Patrick Stone, of WFG National Title Insurance Company, said Tuesday that home sales will likely be down in 2020, but overall, he’s optimistic about an economic recovery from the current pandemic.

The coronavirus pandemic is nowhere close to wrapping up, but at least one long-tenured executive in the real estate industry has looked out across the economic landscape and concluded that “we have the ability to recover quickly.”

“I’m probably more optimistic than most people are,” Patrick Stone said Tuesday.

Patrick Stone

Stone is the founder and executive chairman of WFG National Title Insurance Company. During an hour-long webinar Tuesday morning he discussed the ongoing crisis at length, drawing comparisons to the 1918 Spanish Flu, a “man-made” recession related to interest rates in the 1980s and the Great Recession. Stone ultimately concluded that the health of the U.S. economy is in better shape now than it was before the Great Recession, and that there’s reason to believe the U.S. could get “basically a V shaped recovery” from the ongoing chaos.

“We are in a heck of a lot better shape in the real estate industry than we were back in 2007,” he said, adding a moment later, “I’m confident we’ll have a fairly strong recovery.”

That doesn’t mean, however, that the economy is out of the woods. Stone raised a few caveats, and noted that different industries will experience different degrees of suffering. Here’s how he sees the crisis playing out:

The longer the economy is closed, the harder the recovery will be.

Stone’s biggest caveat to his optimistic outlook was that if the crisis were to drag on for six or nine months, the economic turmoil would be greater. If that were to happen, he argued, “You won’t have a quick recovery.”

“The longer you have a duration of unemployment and a reduction in spending, the longer it takes to recover and the more it hurts,” he said.

Stone repeatedly pointed to soaring unemployment numbers and said that the recovery will hinge on rehiring a large number of the people currently out of work. He also noted that a lack of consumer spending is going to trickle up to local and state governments, which rely on now-falling tax revenue.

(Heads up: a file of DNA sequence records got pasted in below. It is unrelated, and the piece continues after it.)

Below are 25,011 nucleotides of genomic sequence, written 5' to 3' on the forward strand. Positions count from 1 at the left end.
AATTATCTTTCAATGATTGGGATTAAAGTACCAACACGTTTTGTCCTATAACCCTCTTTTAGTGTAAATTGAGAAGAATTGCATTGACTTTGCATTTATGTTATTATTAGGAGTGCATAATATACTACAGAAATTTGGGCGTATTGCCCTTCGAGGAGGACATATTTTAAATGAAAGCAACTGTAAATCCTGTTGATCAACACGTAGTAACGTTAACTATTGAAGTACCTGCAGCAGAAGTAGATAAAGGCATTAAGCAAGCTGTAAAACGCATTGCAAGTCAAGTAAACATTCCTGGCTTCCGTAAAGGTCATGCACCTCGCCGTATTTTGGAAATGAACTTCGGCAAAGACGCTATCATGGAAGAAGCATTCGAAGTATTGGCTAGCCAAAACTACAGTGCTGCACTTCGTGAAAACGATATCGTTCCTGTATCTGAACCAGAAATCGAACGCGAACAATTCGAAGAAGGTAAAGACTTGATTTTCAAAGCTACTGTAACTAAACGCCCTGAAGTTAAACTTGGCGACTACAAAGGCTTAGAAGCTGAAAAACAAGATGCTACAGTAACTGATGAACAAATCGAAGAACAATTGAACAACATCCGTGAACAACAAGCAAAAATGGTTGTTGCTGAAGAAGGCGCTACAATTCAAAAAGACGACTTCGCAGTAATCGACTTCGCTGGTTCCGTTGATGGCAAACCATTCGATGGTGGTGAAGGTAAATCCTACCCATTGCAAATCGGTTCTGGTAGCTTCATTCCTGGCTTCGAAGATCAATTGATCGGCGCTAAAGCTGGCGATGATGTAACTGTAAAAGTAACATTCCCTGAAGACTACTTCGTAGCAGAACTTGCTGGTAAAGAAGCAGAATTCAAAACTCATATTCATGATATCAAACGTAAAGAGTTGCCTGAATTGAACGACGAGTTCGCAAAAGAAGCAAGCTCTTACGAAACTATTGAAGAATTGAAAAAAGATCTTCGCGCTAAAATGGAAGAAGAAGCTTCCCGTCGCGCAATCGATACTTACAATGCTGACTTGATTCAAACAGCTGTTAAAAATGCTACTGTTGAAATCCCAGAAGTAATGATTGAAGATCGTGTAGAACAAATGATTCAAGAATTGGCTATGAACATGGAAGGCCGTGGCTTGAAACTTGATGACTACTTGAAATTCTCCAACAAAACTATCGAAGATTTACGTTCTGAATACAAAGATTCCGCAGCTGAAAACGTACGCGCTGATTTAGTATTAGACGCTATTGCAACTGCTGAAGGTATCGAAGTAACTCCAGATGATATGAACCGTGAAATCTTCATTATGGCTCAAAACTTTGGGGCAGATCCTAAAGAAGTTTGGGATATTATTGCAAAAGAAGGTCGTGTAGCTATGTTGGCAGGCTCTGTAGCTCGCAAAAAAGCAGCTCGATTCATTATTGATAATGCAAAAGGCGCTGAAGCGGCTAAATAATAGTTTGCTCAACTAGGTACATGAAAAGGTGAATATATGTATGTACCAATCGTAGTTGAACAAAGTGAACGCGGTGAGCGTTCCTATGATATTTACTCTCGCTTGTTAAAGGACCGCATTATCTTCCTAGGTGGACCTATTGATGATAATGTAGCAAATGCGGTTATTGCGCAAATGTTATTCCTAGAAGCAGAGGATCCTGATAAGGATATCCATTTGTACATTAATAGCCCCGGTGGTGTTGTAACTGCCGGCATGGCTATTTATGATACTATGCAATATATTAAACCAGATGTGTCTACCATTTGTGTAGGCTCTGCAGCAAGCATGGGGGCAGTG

“State and local governments are very concerned because they don’t have taxes,” he added.

Some small businesses will fail, and investors will be less willing to back unprofitable companies.

Stone said most small businesses can cope with a couple of months of lost revenue, but “with five or six months, it gets a lot dicier.” That said, he was optimistic about recent stimulus options for small businesses, explaining that after a rocky rollout they do seem promising.

“There will be some failures but it won’t be as dramatic as we feared a month ago,” he said.

Companies that are yet to turn a profit, and which rely on investors, however, might be in more trouble.

“The ability to continue to support non profitable companies is going to come into question here,” he said. “People are not going to be so willing to lend money.”

Stone didn’t mention any companies by name, but the crisis has prompted speculation about the future of companies like WeWork, which were already struggling before the coronavirus outbreak and required cash infusions to stay afloat.

Home purchases will drop this year, but then recover.

After a strong first quarter, the second quarter of 2020 should see a significant drop in home sales, Stone said. The numbers may pick up later this year, but overall Stone expects purchases to be “down this year maybe up to 10 percent from last year.”

However, he expects sales growth in both 2021 and 2022.

Stone also said he doesn’t think the crisis will drive a significant drop in home prices.

Refinancing will help fuel the recovery, and mortgage rates should stay low.

As many observers have noted, plummeting mortgage rates have driven a massive surge in refinancing. Stone described this activity as “off the charts” and said that as people refinance their homes they end up with more money. And “that’s good for us.”

“It does really put a lot more spendable money in the average American’s pocket and that will benefit us when the recovery occurs,” Stone explained.

He also believes mortgage rates will stay low this year then rise in 2021, though the rise shouldn’t be enough to negatively impact the real estate industry.

Ultimately, Stone also said that while the economy has entered a “recession,” there’s reason to be “cautiously optimistic” about consumer spending and an eventual recovery.

“We will have pent up demand when we come back into the market place,” he said.

Email Jim Dalrymple II

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